Evidence or belief?

In other words, neither the ‘instinctive’ nor ‘natural’ justifications for attachment parenting provide sufficient evidence to support it. I suspect that rather than AP consisting of practices based on a careful evaluation of the evidence, AP is actually based on a set of beliefs. They’re not unreasonable beliefs; breastfeeding, carrying babies in a sling and being responsive to a child’s needs are highly likely to be of benefit because they optimize nutritional intake and reduce the risk of gastro-intestinal infection, keep the infant warm, comfortable and within the parent’s sight and increase the likelihood of the child’s needs being responded to promptly. In other words, they are beneficial to the child for good, demonstrable reasons, not because they are ‘instinctive’ or ‘natural’. Other practices are less obviously beneficial; Attachment Parenting International has issued safety guidelines in respect of children sleeping in the parent’s bed, for example, and numerous parents have described attachment parenting resulting in outcomes such as a bad back and sleep deprivation.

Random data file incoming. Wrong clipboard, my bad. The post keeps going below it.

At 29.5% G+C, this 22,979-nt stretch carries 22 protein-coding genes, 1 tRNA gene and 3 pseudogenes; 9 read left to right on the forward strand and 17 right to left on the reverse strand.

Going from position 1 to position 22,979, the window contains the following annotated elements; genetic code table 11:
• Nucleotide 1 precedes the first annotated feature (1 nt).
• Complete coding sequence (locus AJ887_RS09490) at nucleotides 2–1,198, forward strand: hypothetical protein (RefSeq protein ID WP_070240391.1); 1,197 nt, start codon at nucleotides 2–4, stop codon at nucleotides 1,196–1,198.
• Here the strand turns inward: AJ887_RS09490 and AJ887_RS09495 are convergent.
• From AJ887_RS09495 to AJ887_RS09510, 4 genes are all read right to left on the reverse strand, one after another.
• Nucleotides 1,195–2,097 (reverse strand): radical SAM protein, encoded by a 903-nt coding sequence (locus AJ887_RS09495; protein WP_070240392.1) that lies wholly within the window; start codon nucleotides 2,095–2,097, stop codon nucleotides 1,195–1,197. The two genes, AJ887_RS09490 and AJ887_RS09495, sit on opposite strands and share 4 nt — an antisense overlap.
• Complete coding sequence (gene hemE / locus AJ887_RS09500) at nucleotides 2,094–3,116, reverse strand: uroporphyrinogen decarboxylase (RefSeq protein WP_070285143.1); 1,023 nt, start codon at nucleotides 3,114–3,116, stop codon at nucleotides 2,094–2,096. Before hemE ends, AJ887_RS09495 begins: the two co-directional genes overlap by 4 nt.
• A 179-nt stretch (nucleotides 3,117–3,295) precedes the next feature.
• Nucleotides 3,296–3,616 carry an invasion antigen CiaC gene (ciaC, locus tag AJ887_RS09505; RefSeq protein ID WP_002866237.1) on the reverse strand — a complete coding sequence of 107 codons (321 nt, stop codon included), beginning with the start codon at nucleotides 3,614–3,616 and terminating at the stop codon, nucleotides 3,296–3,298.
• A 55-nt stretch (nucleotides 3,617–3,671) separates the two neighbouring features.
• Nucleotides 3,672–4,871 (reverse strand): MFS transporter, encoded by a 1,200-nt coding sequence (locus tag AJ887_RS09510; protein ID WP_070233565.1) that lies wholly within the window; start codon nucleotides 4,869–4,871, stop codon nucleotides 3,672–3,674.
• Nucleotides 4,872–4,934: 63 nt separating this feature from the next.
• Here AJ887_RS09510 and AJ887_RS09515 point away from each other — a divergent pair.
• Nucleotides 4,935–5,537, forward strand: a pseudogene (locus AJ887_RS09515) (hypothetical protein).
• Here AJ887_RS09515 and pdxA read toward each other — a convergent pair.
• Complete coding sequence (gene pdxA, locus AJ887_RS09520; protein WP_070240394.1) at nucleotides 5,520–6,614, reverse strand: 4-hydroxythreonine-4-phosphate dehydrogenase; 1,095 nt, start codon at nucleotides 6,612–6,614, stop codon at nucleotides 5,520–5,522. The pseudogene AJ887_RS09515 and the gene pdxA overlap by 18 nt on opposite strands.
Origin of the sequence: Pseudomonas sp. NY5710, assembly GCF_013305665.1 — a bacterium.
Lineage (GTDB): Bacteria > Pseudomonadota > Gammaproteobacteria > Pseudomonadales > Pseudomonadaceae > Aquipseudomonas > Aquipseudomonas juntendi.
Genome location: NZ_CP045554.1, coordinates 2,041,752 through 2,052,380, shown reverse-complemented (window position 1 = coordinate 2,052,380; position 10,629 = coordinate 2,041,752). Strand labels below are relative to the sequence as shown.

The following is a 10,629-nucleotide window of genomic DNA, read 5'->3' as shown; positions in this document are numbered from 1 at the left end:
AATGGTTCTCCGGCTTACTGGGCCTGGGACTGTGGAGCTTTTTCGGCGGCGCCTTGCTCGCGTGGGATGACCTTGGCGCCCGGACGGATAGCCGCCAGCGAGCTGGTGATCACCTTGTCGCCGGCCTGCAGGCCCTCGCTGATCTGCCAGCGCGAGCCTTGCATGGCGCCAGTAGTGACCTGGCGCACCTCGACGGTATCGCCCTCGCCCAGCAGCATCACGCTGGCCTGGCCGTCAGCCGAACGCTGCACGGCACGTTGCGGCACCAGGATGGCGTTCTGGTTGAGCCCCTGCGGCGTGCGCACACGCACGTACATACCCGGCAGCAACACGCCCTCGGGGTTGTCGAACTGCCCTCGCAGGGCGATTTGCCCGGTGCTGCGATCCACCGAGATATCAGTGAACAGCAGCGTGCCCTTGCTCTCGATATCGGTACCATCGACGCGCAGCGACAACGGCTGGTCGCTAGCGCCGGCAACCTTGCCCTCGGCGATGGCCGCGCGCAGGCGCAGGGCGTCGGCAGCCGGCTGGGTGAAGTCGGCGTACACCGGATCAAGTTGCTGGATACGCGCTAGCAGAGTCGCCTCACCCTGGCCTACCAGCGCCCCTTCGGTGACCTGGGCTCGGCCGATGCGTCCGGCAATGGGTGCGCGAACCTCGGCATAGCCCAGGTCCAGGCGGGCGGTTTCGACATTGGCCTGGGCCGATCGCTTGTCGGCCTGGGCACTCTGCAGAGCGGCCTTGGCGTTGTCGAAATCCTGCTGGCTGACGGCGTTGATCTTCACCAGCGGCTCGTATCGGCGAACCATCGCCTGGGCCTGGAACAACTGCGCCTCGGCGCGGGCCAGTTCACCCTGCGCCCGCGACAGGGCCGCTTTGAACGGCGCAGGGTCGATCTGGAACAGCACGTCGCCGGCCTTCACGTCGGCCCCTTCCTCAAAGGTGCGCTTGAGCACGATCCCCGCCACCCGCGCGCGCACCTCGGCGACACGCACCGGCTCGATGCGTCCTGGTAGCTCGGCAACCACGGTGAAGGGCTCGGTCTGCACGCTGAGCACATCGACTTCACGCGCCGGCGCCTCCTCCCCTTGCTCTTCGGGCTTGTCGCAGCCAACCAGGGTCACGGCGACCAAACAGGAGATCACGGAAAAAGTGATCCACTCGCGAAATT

Personally, I have no problem with parents basing their parenting approach on a set of beliefs; as long as children aren’t harmed, parents are free to bring up their children as they see fit. They are also entitled to share their beliefs with others and to try to persuade them that those beliefs are right. I don’t even have a problem with practitioners such as Sears or Neufeld advocating a particular approach to child-rearing, because parents and practitioners committed to an approach don’t generally claim to have carried out an exhaustive evaluation of the relevant evidence. It’s usually fairly obvious that they are propagating beliefs and are using evidence selectively to back up their views. What I do find worrying is researchers adopting the same approach. Even though their credentials suggest they are able to evaluate all the relevant evidence in a reasonably objective manner, some follow the same strategy as attachment parenting advocates and base their theoretical models on beliefs backed up with supporting evidence only. What’s also worrying is that an uncritical evaluation of the evidence appears to be acceptable to some peer-reviewed journals.